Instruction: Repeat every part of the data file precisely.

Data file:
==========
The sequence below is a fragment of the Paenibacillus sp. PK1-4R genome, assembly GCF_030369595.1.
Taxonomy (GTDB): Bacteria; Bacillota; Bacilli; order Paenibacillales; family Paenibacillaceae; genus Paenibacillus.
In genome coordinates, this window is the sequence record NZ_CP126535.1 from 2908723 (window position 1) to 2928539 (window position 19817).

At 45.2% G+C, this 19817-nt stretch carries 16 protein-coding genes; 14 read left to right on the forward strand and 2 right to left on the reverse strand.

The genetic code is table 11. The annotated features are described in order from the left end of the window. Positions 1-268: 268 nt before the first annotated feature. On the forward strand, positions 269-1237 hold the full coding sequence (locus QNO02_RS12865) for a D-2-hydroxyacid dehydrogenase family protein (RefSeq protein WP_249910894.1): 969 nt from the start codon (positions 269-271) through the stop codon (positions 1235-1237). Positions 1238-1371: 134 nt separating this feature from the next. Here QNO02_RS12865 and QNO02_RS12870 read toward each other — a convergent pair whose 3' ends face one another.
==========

The sequence below is a fragment of the Paenibacillus sp. PK1-4R genome, assembly GCF_030369595.1.
Taxonomy (GTDB): Bacteria; Bacillota; Bacilli; order Paenibacillales; family Paenibacillaceae; genus Paenibacillus.
In genome coordinates, this window is the sequence record NZ_CP126535.1 from 2908723 (window position 1) to 2928539 (window position 19817).

At 45.2% G+C, this 19817-nt stretch carries 16 protein-coding genes; 14 read left to right on the forward strand and 2 right to left on the reverse strand.

The genetic code is table 11. The annotated features are described in order from the left end of the window. Positions 1-268: 268 nt before the first annotated feature. On the forward strand, positions 269-1237 hold the full coding sequence (locus QNO02_RS12865) for a D-2-hydroxyacid dehydrogenase family protein (RefSeq protein WP_249910894.1): 969 nt from the start codon (positions 269-271) through the stop codon (positions 1235-1237). Positions 1238-1371: 134 nt separating this feature from the next. Here QNO02_RS12865 and QNO02_RS12870 read toward each other — a convergent pair whose 3' ends face one another.